For the jury, chaired by Mario Sesti and composed of Giorgia Boldrini, Laura Delli Colli, Vittorio Salomoni, Fiammetta Satta, Valentina Tomada, Ginella Vocca, the short deserves special mention:
For the surprising array of original images captured by a nested eye in unusual and revealing perspective that offer the viewer, through the fantastic apologue of the story, the chance to seize a city as a single whole, endless and fascinating as a planet to discover.
Director TOMMASO FAGIOLI
Editor LUIGI LOMBARDI
Sound ANDREA GUASTADISEGNI
After a deadly car accident, a camera’s superzoom becomes the director’s eye wandering through a summery Rome in search of his lover for a last goodbye.
DM for password.
Microcosmo (15′) is a self-produced “Lo-Fi” experimental shortdoc with personal narrative elements entirely shot with a Nikon P900 and based on its incredible superzoom: 85,3 x optical to 166x Dynamic Fine Zoom, 24 – 2000mm, equiv. 135.
Apart from the fiction of the director’s dead (my death), everything in the short is real. I observed, spied, documented the “macro” of thje city and looked into my self, into the “micro” of two individuals, because in the meantime time I was breaking up with my girlfriend, the girl featured in the short, and I documented it. Those words are our real words, those shots, dialogues, and close-up are not staged, they are part of the “document”. So what started as a pure observational shortdoc on humanity, it (also) became a personal statement about love, death, and the concept of faith – under the cosmic vault.
THE STARTING IDEA
During summer 2018 I got so impressed about Nikon P900’s superzoom tests on YouTube, and I thought: “Ok, this is a new language, a new possibility to see, I want to do something with it.” I bought the camera right away and started shooting. I’ve shot for about 2 months (from mid July to August), aproxx. 1 Tb of material. The short is entirely self-produced, basically the budget was the cost of the camera plus a tripod. The recording tools of today, economically accessible and widespread throughout the world, from mobile phones, to GoPro microcameras, allow us to greatly extend our visual geography and explore new languages. That’s what I tried to do with this work. Microcosmo has been selected for festival distribution by multi-awarded short distribution house Zen Movie who strongly wanted it in their library (they select only a few number of shorts each year): https://www.zenmovie.it/microcosmo
- (2018) IFF International Film Festival “Message To Man”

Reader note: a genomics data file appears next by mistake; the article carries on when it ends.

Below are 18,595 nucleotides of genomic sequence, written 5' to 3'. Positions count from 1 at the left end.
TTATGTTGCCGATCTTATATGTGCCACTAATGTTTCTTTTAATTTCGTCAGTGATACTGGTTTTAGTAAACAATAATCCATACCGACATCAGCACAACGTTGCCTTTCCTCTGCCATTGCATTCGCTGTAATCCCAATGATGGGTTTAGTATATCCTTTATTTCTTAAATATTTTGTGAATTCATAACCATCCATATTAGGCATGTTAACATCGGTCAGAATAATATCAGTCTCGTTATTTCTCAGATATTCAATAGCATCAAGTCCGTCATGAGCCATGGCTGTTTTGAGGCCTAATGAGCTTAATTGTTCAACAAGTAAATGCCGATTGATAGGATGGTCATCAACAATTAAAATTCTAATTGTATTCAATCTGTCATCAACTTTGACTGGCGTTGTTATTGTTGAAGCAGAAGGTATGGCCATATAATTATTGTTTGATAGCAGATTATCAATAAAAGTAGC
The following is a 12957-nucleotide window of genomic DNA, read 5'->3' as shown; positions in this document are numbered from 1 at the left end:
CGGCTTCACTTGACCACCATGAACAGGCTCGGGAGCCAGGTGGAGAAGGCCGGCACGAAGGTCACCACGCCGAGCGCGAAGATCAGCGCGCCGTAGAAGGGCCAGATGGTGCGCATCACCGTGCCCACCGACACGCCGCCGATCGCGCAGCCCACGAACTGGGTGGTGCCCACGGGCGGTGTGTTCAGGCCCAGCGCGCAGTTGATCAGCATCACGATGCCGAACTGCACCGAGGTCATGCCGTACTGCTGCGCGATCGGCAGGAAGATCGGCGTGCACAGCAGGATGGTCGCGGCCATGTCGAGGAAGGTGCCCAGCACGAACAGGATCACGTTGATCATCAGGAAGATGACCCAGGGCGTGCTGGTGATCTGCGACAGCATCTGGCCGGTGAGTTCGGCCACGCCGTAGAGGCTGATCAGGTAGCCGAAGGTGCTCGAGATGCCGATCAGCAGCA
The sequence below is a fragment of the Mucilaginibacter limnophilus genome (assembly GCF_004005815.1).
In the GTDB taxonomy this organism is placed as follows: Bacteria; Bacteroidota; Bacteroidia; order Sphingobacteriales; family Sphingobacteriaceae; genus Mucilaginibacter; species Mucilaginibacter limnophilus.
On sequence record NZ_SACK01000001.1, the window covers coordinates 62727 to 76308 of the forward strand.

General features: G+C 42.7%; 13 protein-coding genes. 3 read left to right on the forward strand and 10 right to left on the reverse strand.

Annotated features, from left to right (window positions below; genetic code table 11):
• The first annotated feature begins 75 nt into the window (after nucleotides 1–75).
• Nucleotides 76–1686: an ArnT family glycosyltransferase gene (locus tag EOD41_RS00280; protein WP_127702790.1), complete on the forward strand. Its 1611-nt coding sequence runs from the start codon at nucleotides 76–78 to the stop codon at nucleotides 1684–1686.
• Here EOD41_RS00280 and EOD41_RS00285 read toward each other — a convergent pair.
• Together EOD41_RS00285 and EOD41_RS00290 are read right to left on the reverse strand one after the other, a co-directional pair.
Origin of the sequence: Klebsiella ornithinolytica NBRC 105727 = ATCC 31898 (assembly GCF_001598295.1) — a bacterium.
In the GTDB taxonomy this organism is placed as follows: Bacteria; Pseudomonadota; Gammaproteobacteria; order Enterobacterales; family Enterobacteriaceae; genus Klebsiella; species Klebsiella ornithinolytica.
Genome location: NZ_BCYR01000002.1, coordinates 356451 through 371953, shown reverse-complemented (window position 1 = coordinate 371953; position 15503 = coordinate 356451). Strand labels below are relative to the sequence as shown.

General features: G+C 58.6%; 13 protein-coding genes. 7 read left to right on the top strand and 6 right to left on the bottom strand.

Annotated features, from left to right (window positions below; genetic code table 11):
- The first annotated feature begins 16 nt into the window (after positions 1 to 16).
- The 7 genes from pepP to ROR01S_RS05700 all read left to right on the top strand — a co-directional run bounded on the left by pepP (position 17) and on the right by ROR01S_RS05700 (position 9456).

September 17, 2018
In Silico (experimental section, in competition)
- (2019) Laceno D’oro (oldest Italian short film festival)
December 7, 2018
Final Selection (in competition)
- (2019) 3rd Busan Intercity Film Festival Busan
Korea, Democratic People’s Republic of
May 31, 2019
Beyond City 02
- (2019) UNESCO “The Ideal City” Challenge
June 14, 2019
- (2019) Sardinia Film Festival
June 14, 2019
Video Art/ Experimental (in competition)
- (2019) OpenEye Film Fest Marburg
July 24, 2019
Q&A at IFF – ‘Message to Man’ in 2018 in Saint Petersburg
Tommaso Fagioli (1976), is an Italian multidisciplinary artist between Rome and Berlin. He has received a doctorate in philosophy, a master’s degree in journalism and a master’s degree in “philosophical counseling”. Over the years he has worked on various projects related to the creative fields and online journalism. In 2014 he created goodshortfilms.it, the first Italian platform entirely dedicated to short films.
In 2017 he is co-author and co-producer of the documentary film ALBE – A Life Beyond Earth (80 ’), directed by Elisa Fuksas. In 2018 he wrote, directed, and produced his first shortfilm Microcosmo (15’), an experimental docu-drama presented in various festivals in Italy and abroad (Special Mention at UNESCO Creative Cities international contest “The Ideal City).
In the same year he presented Macrocosmo (8 ’), “video-art b-side” of Microcosmo, within the Videocittà event, in collaboration with RUFA and Fondazione Pastificio Cerere. In December 2018 he opned his first personal exhibition entitled “Where is my sacred?” in the new spaces of the Pastificio Cerere Foundation in Rome.